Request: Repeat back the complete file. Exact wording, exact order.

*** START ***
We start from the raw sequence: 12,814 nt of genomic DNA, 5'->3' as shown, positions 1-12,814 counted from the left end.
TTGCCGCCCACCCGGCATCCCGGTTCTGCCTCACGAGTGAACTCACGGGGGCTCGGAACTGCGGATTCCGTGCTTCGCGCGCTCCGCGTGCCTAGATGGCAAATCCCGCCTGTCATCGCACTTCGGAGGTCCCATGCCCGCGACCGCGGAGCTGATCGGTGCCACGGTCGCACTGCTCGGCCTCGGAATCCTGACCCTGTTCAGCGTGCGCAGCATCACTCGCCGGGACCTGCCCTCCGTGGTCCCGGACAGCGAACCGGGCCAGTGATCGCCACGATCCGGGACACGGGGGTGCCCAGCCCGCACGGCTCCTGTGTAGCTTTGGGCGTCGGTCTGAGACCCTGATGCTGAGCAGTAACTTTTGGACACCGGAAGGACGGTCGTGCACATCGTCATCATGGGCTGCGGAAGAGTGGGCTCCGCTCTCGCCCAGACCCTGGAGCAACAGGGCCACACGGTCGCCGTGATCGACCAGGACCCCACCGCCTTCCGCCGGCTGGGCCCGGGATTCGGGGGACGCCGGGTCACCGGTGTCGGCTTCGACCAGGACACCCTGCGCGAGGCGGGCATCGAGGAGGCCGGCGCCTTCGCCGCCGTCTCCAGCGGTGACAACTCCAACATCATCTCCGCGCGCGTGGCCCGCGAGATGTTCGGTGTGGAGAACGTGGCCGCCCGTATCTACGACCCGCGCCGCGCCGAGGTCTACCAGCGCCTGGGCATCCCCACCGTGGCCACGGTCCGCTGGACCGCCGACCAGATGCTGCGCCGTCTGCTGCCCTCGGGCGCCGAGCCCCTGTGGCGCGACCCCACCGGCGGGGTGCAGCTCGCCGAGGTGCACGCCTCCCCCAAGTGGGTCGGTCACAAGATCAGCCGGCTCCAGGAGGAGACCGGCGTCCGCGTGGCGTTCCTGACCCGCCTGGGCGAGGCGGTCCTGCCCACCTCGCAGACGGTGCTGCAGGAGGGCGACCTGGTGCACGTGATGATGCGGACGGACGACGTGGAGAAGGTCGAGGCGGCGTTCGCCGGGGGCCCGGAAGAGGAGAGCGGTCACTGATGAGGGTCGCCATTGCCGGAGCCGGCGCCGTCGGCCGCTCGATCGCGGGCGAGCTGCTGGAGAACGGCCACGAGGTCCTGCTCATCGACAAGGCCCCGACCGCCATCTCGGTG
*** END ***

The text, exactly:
We start from the raw sequence: 12,814 nt of genomic DNA, 5'->3' as shown, positions 1-12,814 counted from the left end.
TTGCCGCCCACCCGGCATCCCGGTTCTGCCTCACGAGTGAACTCACGGGGGCTCGGAACTGCGGATTCCGTGCTTCGCGCGCTCCGCGTGCCTAGATGGCAAATCCCGCCTGTCATCGCACTTCGGAGGTCCCATGCCCGCGACCGCGGAGCTGATCGGTGCCACGGTCGCACTGCTCGGCCTCGGAATCCTGACCCTGTTCAGCGTGCGCAGCATCACTCGCCGGGACCTGCCCTCCGTGGTCCCGGACAGCGAACCGGGCCAGTGATCGCCACGATCCGGGACACGGGGGTGCCCAGCCCGCACGGCTCCTGTGTAGCTTTGGGCGTCGGTCTGAGACCCTGATGCTGAGCAGTAACTTTTGGACACCGGAAGGACGGTCGTGCACATCGTCATCATGGGCTGCGGAAGAGTGGGCTCCGCTCTCGCCCAGACCCTGGAGCAACAGGGCCACACGGTCGCCGTGATCGACCAGGACCCCACCGCCTTCCGCCGGCTGGGCCCGGGATTCGGGGGACGCCGGGTCACCGGTGTCGGCTTCGACCAGGACACCCTGCGCGAGGCGGGCATCGAGGAGGCCGGCGCCTTCGCCGCCGTCTCCAGCGGTGACAACTCCAACATCATCTCCGCGCGCGTGGCCCGCGAGATGTTCGGTGTGGAGAACGTGGCCGCCCGTATCTACGACCCGCGCCGCGCCGAGGTCTACCAGCGCCTGGGCATCCCCACCGTGGCCACGGTCCGCTGGACCGCCGACCAGATGCTGCGCCGTCTGCTGCCCTCGGGCGCCGAGCCCCTGTGGCGCGACCCCACCGGCGGGGTGCAGCTCGCCGAGGTGCACGCCTCCCCCAAGTGGGTCGGTCACAAGATCAGCCGGCTCCAGGAGGAGACCGGCGTCCGCGTGGCGTTCCTGACCCGCCTGGGCGAGGCGGTCCTGCCCACCTCGCAGACGGTGCTGCAGGAGGGCGACCTGGTGCACGTGATGATGCGGACGGACGACGTGGAGAAGGTCGAGGCGGCGTTCGCCGGGGGCCCGGAAGAGGAGAGCGGTCACTGATGAGGGTCGCCATTGCCGGAGCCGGCGCCGTCGGCCGCTCGATCGCGGGCGAGCTGCTGGAGAACGGCCACGAGGTCCTGCTCATCGACAAGGCCCCGACCGCCATCTCGGTG